17

18 Mendel s Principle of Independent Assortment Mom Dad A B a b A b a B A a A a B b b B A B A B a b a b Sex cells A b A b a B a B

19 What would be the expected phenotypic ratio in the offspring if the genes for body color and wing type were linked (i.e. genes located on the same chromosome that do not assort independently)?

20 ???

21 Crossing Over

22 Calculating Recombination Frequency # Recombinants Total # offspring X 100% 1. A wild-type fruit fly (heterozygous for gray body color and normal wings) was mated with a black fly with vestigial wings. The offspring had the following phenotypic distribution:!! 778 wild-type!! 785 black, vestigial!! 158 black, normal!! 162 gray, vestigial What is the recombination frequency between these genes for body color and wing type?

23 Using Recombination Data to Calculate the Distance Between Genes on a Chromosome Crossover events are more likely to occur between genes that are further apart on a chromosome A recombination frequency that is greater than or equal to 50% indicates that genes are unlinked (i.e. on separate chromosomes) OR are so far apart from each other on the same chromosome that they behave as if they are on separate chromosomes (frequent cross overs)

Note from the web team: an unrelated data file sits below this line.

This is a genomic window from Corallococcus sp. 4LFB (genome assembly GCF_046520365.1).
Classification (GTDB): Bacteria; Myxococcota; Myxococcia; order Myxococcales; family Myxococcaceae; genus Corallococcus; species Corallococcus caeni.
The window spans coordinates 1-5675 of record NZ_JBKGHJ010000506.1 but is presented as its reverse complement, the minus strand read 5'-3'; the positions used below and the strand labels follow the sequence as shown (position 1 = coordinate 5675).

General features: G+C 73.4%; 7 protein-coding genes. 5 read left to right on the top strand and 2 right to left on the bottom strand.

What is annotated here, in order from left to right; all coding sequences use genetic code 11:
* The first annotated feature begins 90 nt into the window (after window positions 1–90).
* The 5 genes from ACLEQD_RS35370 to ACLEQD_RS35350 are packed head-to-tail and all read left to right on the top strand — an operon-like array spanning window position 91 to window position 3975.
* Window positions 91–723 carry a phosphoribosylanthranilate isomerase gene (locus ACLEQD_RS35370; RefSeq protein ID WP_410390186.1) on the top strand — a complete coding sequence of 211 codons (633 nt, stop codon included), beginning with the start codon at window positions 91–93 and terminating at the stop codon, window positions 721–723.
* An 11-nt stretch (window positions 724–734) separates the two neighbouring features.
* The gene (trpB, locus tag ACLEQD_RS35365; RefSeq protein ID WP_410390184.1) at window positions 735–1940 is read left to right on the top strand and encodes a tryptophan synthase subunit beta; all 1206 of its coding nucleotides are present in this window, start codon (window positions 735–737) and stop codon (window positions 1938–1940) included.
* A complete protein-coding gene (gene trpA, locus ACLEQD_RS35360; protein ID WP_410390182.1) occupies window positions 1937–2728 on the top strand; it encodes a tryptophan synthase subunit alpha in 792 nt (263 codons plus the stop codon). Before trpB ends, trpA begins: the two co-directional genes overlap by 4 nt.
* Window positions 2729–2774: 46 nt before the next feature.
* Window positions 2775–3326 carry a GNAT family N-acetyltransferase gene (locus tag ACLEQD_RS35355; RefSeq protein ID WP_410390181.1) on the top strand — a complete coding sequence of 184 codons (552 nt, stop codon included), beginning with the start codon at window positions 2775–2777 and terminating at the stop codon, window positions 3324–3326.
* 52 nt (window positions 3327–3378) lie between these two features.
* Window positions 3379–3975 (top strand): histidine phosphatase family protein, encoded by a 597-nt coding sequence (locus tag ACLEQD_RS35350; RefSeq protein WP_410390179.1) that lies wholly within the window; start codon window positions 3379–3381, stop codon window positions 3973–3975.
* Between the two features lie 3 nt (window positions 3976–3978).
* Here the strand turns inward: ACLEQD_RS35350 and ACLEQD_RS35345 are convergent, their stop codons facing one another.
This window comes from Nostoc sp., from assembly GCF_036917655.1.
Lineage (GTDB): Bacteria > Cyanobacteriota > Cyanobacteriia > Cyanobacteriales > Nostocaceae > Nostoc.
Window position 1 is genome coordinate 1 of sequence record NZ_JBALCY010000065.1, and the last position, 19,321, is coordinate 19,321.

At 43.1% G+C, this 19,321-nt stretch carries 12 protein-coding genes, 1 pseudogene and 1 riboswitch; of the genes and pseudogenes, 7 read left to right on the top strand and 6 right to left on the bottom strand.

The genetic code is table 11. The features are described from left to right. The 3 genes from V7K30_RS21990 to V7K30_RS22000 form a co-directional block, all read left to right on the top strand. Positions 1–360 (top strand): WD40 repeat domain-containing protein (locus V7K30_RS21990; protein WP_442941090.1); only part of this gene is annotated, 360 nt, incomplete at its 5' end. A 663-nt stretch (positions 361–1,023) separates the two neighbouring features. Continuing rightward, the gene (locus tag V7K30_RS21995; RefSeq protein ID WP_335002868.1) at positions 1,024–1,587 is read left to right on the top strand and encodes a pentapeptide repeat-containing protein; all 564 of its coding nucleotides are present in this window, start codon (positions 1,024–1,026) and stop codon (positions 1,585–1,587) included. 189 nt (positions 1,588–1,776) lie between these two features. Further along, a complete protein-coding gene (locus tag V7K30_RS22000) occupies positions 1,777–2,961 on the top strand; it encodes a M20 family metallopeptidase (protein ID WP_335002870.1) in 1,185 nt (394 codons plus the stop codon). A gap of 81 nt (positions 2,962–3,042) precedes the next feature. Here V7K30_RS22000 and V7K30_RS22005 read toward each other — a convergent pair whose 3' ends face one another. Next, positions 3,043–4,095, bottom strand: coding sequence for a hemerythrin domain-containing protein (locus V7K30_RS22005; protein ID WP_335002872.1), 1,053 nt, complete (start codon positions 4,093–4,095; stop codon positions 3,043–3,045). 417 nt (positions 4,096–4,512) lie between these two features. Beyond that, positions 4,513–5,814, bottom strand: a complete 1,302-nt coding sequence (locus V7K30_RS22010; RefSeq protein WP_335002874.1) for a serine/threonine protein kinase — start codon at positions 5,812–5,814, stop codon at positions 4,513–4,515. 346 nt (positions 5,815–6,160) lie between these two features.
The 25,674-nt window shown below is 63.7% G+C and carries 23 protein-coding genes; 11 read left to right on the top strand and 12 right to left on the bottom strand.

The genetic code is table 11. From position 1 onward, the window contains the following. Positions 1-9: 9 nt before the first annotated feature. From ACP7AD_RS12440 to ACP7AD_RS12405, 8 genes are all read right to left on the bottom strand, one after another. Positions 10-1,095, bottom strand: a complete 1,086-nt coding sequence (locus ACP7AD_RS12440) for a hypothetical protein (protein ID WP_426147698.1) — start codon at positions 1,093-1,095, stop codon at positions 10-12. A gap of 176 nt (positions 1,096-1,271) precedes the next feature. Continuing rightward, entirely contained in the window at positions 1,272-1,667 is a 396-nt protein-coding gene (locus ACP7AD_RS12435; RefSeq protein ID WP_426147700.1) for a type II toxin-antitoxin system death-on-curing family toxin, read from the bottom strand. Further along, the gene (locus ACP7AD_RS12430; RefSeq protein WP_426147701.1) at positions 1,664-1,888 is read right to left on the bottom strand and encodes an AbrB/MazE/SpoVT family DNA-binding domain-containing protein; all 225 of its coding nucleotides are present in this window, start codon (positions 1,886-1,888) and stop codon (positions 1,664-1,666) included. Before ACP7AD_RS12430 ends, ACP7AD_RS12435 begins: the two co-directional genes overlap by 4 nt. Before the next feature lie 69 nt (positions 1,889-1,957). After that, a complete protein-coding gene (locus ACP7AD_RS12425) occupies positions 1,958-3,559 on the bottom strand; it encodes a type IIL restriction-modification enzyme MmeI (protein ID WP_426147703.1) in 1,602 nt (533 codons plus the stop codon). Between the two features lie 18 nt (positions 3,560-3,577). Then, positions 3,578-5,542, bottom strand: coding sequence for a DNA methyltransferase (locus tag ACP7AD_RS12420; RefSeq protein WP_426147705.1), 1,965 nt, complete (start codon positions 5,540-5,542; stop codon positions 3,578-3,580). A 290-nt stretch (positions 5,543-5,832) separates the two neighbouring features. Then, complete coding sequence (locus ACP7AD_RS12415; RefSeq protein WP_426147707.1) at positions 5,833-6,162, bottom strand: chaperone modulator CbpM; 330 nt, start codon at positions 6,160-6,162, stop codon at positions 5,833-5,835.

24 Creating a Genetic Map Distance between genes on a chromosome is measured in centimorgans (cm) in honor of Thomas Hunt Morgan 1 centimorgan = 1 map unit = 1% recombination frequency One map unit is defined as the distance within which a crossover event is expected to occur in an average of 1% of gametes

25 Genetics Practice Problems 1. Determine the sequence of genes along a chromosome based on the following recombination frequencies:!! A-B: 8 cm!! A-C: 28 cm!! A-D: 25 cm!! B-C: 20 cm!! B-D: 33 cm 1 centimorgan (cm) = 1% recombination frequency 2. A fruit fly of genotype BR/br is test-crossed to br/br. (Note: Alleles grouped on either side of the slash are located on the same chromosome) In 84% of the meioses, there are no chiasmata between the linked genes; in 16% of the meioses, there is one chiasmata between the genes. What proportion of the progeny will be Br/br?